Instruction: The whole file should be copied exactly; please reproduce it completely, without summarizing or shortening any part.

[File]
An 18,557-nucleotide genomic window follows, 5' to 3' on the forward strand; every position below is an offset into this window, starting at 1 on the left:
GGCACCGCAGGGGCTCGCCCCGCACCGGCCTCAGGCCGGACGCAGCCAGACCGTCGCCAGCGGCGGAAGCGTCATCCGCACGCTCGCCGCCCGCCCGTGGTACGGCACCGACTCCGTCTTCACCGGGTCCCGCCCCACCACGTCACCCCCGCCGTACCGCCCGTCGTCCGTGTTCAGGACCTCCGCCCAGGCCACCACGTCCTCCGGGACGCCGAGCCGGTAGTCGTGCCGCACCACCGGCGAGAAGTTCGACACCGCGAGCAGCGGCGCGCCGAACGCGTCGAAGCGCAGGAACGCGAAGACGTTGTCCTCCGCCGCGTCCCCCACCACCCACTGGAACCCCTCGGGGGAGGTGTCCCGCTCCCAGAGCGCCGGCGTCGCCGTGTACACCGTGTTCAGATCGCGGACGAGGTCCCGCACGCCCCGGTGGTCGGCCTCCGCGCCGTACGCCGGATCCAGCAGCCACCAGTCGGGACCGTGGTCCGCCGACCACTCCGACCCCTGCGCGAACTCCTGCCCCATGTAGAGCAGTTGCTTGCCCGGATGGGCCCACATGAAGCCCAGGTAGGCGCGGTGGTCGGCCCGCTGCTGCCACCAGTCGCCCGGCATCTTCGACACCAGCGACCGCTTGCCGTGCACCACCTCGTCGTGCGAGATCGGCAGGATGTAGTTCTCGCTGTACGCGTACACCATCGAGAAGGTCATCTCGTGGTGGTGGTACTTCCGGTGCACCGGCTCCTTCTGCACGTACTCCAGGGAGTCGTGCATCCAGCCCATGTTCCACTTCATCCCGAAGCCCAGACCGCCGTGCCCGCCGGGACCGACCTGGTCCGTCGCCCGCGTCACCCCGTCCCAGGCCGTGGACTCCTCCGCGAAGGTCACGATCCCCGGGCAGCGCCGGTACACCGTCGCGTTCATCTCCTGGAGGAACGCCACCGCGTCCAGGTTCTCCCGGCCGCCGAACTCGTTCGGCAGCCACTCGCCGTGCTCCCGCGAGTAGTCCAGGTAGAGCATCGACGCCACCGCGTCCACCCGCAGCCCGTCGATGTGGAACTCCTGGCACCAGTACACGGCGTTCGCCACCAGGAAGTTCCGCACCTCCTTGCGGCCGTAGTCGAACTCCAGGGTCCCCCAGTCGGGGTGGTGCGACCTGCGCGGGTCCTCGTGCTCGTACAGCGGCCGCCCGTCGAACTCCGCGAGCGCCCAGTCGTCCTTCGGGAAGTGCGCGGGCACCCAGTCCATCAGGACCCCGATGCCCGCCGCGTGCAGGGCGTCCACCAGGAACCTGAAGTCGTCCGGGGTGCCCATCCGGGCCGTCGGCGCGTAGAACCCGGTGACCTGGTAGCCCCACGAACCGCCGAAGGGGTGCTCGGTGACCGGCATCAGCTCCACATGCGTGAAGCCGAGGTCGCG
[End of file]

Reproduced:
An 18,557-nucleotide genomic window follows, 5' to 3' on the forward strand; every position below is an offset into this window, starting at 1 on the left:
GGCACCGCAGGGGCTCGCCCCGCACCGGCCTCAGGCCGGACGCAGCCAGACCGTCGCCAGCGGCGGAAGCGTCATCCGCACGCTCGCCGCCCGCCCGTGGTACGGCACCGACTCCGTCTTCACCGGGTCCCGCCCCACCACGTCACCCCCGCCGTACCGCCCGTCGTCCGTGTTCAGGACCTCCGCCCAGGCCACCACGTCCTCCGGGACGCCGAGCCGGTAGTCGTGCCGCACCACCGGCGAGAAGTTCGACACCGCGAGCAGCGGCGCGCCGAACGCGTCGAAGCGCAGGAACGCGAAGACGTTGTCCTCCGCCGCGTCCCCCACCACCCACTGGAACCCCTCGGGGGAGGTGTCCCGCTCCCAGAGCGCCGGCGTCGCCGTGTACACCGTGTTCAGATCGCGGACGAGGTCCCGCACGCCCCGGTGGTCGGCCTCCGCGCCGTACGCCGGATCCAGCAGCCACCAGTCGGGACCGTGGTCCGCCGACCACTCCGACCCCTGCGCGAACTCCTGCCCCATGTAGAGCAGTTGCTTGCCCGGATGGGCCCACATGAAGCCCAGGTAGGCGCGGTGGTCGGCCCGCTGCTGCCACCAGTCGCCCGGCATCTTCGACACCAGCGACCGCTTGCCGTGCACCACCTCGTCGTGCGAGATCGGCAGGATGTAGTTCTCGCTGTACGCGTACACCATCGAGAAGGTCATCTCGTGGTGGTGGTACTTCCGGTGCACCGGCTCCTTCTGCACGTACTCCAGGGAGTCGTGCATCCAGCCCATGTTCCACTTCATCCCGAAGCCCAGACCGCCGTGCCCGCCGGGACCGACCTGGTCCGTCGCCCGCGTCACCCCGTCCCAGGCCGTGGACTCCTCCGCGAAGGTCACGATCCCCGGGCAGCGCCGGTACACCGTCGCGTTCATCTCCTGGAGGAACGCCACCGCGTCCAGGTTCTCCCGGCCGCCGAACTCGTTCGGCAGCCACTCGCCGTGCTCCCGCGAGTAGTCCAGGTAGAGCATCGACGCCACCGCGTCCACCCGCAGCCCGTCGATGTGGAACTCCTGGCACCAGTACACGGCGTTCGCCACCAGGAAGTTCCGCACCTCCTTGCGGCCGTAGTCGAACTCCAGGGTCCCCCAGTCGGGGTGGTGCGACCTGCGCGGGTCCTCGTGCTCGTACAGCGGCCGCCCGTCGAACTCCGCGAGCGCCCAGTCGTCCTTCGGGAAGTGCGCGGGCACCCAGTCCATCAGGACCCCGATGCCCGCCGCGTGCAGGGCGTCCACCAGGAACCTGAAGTCGTCCGGGGTGCCCATCCGGGCCGTCGGCGCGTAGAACCCGGTGACCTGGTAGCCCCACGAACCGCCGAAGGGGTGCTCGGTGACCGGCATCAGCTCCACATGCGTGAAGCCGAGGTCGCG